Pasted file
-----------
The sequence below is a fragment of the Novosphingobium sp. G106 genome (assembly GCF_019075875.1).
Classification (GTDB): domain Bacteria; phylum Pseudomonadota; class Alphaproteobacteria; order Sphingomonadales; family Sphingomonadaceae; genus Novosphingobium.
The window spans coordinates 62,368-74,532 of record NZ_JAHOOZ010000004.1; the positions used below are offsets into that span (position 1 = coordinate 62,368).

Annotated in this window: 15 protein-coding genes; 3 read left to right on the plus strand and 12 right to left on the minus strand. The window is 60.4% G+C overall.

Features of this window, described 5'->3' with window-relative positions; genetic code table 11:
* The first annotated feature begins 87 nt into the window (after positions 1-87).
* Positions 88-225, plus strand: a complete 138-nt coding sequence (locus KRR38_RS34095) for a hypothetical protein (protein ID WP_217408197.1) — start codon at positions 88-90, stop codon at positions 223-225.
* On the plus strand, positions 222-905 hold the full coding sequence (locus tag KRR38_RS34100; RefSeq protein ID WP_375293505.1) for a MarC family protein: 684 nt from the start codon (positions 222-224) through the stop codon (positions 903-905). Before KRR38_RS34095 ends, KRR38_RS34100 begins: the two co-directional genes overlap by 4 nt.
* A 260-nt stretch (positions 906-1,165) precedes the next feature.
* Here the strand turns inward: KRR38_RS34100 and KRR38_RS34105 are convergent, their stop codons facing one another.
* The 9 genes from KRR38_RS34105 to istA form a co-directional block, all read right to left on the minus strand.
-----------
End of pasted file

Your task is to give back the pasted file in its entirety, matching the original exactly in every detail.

The sequence below is a fragment of the Novosphingobium sp. G106 genome (assembly GCF_019075875.1).
Classification (GTDB): domain Bacteria; phylum Pseudomonadota; class Alphaproteobacteria; order Sphingomonadales; family Sphingomonadaceae; genus Novosphingobium.
The window spans coordinates 62,368-74,532 of record NZ_JAHOOZ010000004.1; the positions used below are offsets into that span (position 1 = coordinate 62,368).

Annotated in this window: 15 protein-coding genes; 3 read left to right on the plus strand and 12 right to left on the minus strand. The window is 60.4% G+C overall.

Features of this window, described 5'->3' with window-relative positions; genetic code table 11:
* The first annotated feature begins 87 nt into the window (after positions 1-87).
* Positions 88-225, plus strand: a complete 138-nt coding sequence (locus KRR38_RS34095) for a hypothetical protein (protein ID WP_217408197.1) — start codon at positions 88-90, stop codon at positions 223-225.
* On the plus strand, positions 222-905 hold the full coding sequence (locus tag KRR38_RS34100; RefSeq protein ID WP_375293505.1) for a MarC family protein: 684 nt from the start codon (positions 222-224) through the stop codon (positions 903-905). Before KRR38_RS34095 ends, KRR38_RS34100 begins: the two co-directional genes overlap by 4 nt.
* A 260-nt stretch (positions 906-1,165) precedes the next feature.
* Here the strand turns inward: KRR38_RS34100 and KRR38_RS34105 are convergent, their stop codons facing one another.
* The 9 genes from KRR38_RS34105 to istA form a co-directional block, all read right to left on the minus strand.